The results of this study show that opioids act presynaptically to inhibit the GABAB IPSP recorded in dopamine cells of the VTA. Both μ and κ-subtype opioid receptors mediate this inhibition. The maximal inhibition caused by one receptor did not occlude inhibition caused by the other, suggesting that receptors are located on separate terminals or act through differing second messenger pathways. Another possibility is that μ and κ receptors are on the same terminals and act through a shared second messenger pathway, but that the maximal activation of a single receptor population alone is not capable of maximally activating the effector pathway. At the present time there is no way to distinguish these possibilities. The present results suggest that opioids can increase in dopamine cell activity by inhibition of both GABAA- (Johnson and North, 1992a) and GABAB-mediated synaptic potentials.
Morphine withdrawal, adenylyl cyclase, and adenosine
In slices taken from morphine-treated animals that were recorded under conditions of acute withdrawal (hours after removal of morphine), the presynaptic actions of opioids were affected in at least two ways, both of which suggest that the basal activity of adenylyl cyclase was increased (Fig. 9). First, there was an increase in adenosine tone that resulted in a tonic A1 receptor-mediated inhibition of release. This inhibition would functionally mimic the action of opioids during withdrawal and serve to blunt a rebound increase in transmitter release. In fact, adenosine receptor antagonists have been found to exacerbate opioid withdrawal signs (Kaplan and Sears, 1996). The increase in adenosine tone itself would be expected to be self-limiting because activation of A1 receptors is also known to inhibit adenylyl cyclase activity (Dunwiddie, 1985).
The increase in adenosine tone appears to be synapse-selective in that there was no evidence of an increase in adenosine tone in the VTA measuring GABAA IPSCs or glutamate EPSCs in dopamine cells (Bonci and Williams, 1997; Manzoni and Williams, 1999). In addition, there was no evidence for increased adenosine tone at GABAAsynapses in the PAG (Bagley and Christie, personal communication). There was, however, an increase in adenosine tone found in the nucleus accumbens measuring GABAA IPSCs during acute withdrawal from morphine (Chieng and Williams, 1998). Thus, it appears that the role that endogenous adenosine plays on synaptic transmission during withdrawal may be common, is synapse-specific, and is not found at all opioid-sensitive synapses.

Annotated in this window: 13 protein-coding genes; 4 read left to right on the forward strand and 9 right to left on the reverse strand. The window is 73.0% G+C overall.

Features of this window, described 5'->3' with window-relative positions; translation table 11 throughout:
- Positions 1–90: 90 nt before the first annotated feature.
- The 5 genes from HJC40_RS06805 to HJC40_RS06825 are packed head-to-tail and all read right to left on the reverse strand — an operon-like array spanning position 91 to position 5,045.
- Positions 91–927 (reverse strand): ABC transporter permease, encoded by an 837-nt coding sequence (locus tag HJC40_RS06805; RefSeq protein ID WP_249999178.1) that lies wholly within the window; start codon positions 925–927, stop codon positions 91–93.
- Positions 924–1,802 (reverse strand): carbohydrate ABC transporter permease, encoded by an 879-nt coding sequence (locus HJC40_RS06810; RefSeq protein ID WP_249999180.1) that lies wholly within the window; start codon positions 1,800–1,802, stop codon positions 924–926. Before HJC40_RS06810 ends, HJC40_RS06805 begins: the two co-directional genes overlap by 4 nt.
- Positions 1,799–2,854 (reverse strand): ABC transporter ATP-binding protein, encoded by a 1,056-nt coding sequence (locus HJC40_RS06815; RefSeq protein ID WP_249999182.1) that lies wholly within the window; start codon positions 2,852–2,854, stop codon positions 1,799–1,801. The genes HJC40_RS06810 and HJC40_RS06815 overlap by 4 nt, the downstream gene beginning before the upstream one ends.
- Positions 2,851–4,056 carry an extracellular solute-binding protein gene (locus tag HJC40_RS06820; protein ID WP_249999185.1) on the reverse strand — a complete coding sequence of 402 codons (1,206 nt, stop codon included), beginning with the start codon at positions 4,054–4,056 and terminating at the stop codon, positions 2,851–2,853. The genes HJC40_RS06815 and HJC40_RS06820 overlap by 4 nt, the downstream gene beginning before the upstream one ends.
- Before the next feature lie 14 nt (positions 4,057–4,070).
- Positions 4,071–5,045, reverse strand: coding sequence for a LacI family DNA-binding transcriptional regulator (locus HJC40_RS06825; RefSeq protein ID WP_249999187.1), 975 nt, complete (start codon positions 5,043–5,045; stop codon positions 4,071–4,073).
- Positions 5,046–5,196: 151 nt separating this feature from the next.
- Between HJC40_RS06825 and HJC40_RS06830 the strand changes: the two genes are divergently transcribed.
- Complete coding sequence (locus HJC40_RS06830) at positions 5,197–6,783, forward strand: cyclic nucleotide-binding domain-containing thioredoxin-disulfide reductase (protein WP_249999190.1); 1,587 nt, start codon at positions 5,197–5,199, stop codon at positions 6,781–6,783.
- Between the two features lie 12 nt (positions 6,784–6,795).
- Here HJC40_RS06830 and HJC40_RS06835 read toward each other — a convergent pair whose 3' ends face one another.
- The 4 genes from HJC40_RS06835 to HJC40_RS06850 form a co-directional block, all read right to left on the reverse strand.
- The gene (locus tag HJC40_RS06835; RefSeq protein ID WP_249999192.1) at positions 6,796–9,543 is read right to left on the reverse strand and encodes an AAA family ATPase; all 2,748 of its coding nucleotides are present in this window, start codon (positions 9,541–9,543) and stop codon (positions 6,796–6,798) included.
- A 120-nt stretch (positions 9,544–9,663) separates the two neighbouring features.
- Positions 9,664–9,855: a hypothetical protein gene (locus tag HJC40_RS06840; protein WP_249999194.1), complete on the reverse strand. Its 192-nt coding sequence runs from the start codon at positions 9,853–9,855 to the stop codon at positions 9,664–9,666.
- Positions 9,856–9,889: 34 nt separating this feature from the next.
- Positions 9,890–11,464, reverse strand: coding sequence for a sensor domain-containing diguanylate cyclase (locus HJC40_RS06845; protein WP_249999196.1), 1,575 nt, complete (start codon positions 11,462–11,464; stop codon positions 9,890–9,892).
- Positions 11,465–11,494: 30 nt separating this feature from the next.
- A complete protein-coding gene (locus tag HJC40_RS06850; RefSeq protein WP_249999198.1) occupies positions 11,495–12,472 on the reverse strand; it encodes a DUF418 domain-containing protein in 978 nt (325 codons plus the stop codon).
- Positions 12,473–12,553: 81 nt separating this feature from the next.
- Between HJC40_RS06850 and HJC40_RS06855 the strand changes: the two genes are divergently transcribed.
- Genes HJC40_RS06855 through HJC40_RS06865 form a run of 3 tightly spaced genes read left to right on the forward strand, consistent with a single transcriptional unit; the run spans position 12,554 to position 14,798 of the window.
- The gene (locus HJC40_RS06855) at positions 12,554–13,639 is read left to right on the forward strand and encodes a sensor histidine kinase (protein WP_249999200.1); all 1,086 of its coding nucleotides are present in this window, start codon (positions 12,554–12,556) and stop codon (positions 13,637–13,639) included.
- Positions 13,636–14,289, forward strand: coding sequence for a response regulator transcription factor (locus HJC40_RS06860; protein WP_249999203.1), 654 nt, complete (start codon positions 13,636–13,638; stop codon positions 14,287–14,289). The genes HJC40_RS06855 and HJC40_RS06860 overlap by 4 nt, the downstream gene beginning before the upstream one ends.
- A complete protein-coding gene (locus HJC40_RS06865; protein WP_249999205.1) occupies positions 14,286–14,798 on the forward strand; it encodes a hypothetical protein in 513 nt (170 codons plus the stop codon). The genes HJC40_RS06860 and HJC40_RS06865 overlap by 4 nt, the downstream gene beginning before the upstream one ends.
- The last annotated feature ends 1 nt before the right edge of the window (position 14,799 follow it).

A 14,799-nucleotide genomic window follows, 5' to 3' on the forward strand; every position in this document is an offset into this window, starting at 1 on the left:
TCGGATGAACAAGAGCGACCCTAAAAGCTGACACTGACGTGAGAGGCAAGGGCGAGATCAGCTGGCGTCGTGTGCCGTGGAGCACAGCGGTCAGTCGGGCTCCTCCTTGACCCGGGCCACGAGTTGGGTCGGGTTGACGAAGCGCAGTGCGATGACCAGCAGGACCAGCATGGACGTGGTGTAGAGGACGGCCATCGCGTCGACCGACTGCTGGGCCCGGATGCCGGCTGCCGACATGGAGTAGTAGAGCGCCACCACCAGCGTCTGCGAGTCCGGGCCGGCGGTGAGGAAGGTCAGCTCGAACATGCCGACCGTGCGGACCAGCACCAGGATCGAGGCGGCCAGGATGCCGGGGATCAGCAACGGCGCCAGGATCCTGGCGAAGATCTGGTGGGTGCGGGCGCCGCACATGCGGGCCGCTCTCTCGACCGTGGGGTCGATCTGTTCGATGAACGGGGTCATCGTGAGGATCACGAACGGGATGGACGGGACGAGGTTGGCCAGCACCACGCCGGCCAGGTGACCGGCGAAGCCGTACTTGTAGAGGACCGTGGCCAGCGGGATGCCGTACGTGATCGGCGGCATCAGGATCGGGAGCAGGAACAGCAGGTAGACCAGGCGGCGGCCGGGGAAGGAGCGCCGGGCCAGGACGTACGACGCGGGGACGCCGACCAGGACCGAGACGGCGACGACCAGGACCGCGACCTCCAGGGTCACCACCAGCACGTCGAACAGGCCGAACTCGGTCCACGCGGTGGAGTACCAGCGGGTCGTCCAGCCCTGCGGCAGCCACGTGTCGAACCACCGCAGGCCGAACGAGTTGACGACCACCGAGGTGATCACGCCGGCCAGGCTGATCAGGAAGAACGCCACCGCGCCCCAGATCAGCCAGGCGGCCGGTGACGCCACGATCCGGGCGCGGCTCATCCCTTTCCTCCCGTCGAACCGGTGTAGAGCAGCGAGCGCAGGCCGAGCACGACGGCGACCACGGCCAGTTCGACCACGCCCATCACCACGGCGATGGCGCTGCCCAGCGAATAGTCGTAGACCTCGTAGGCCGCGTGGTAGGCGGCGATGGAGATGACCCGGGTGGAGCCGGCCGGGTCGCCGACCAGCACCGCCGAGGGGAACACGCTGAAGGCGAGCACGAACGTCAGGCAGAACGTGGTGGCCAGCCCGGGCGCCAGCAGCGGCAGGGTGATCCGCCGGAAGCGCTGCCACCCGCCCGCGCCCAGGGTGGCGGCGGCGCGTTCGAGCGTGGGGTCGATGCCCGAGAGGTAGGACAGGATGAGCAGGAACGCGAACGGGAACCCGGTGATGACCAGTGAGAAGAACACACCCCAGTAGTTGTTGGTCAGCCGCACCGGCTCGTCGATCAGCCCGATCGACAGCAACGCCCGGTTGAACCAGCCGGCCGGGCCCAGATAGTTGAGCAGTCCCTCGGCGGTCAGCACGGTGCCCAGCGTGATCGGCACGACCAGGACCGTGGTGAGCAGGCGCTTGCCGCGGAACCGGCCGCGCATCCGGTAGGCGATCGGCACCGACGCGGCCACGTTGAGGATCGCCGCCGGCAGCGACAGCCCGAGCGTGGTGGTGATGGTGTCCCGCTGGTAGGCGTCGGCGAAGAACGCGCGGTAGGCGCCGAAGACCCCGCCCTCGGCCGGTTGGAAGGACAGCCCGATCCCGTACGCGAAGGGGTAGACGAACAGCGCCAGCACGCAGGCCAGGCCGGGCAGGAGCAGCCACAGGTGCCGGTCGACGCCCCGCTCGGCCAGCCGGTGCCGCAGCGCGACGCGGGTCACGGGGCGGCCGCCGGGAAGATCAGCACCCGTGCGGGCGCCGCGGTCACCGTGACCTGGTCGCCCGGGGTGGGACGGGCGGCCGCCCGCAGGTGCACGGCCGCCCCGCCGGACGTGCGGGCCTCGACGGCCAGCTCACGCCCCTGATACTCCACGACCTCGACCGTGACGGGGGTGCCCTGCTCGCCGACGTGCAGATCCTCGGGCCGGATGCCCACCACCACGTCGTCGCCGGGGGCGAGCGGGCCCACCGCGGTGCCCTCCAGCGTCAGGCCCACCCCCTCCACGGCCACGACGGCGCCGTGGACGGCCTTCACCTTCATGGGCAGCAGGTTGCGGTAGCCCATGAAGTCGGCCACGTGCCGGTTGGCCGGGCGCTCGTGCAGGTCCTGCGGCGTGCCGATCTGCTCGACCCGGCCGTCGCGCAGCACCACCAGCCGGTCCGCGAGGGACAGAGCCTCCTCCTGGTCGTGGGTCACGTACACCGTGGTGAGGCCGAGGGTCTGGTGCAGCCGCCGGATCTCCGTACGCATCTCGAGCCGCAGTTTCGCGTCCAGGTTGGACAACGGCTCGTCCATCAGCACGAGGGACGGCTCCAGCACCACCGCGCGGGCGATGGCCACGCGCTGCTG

The second effect of withdrawal at this synapse was the observation that a low concentration of DAMGO (10 nm) consistently caused an increase in the GABAB IPSP (Fig. 9). This augmentation was not observed in control. Biphasic actions of opioids that depend on the concentration of agonist applied have been reported in at least two preparations and are most evident after chronic opioid treatment (Gintzler and Xu, 1991; Cruciani et al., 1993). In the present study, both DAMGO and the adenosine antagonist DPCPX increased the IPSP in withdrawn slices. The increase in the IPSP caused by DAMGO (10 nm) was blocked or occluded by DPCPX. These results can be explained by the action of DAMGO to reduce extracellular adenosine. One important source of extracellular adenosine is thought to result from the metabolism of cAMP (Barber and Butcher, 1981; Dunwiddie, 1985;Rosenberg and Ditchter, 1989; Rosenberg et al., 1994; Brundege et al., 1997; Manzoni et al., 1998). With the activation of adenylyl cyclase, the extracellular levels of adenosine have been shown to rise in several areas, including the VTA (Bonci and Williams, 1996; Brundege et al., 1997). Given that the upregulation of adenylyl cyclase is a common effect of withdrawal from chronic morphine treatment, an increase in adenosine tone could be predicted. Agents that inhibit adenylyl cyclase, such as DAMGO would therefore indirectly decrease the level of endogenous adenosine and result in an increase in the amplitude of the IPSP.
D1 receptors, opioids, and adenylyl cyclase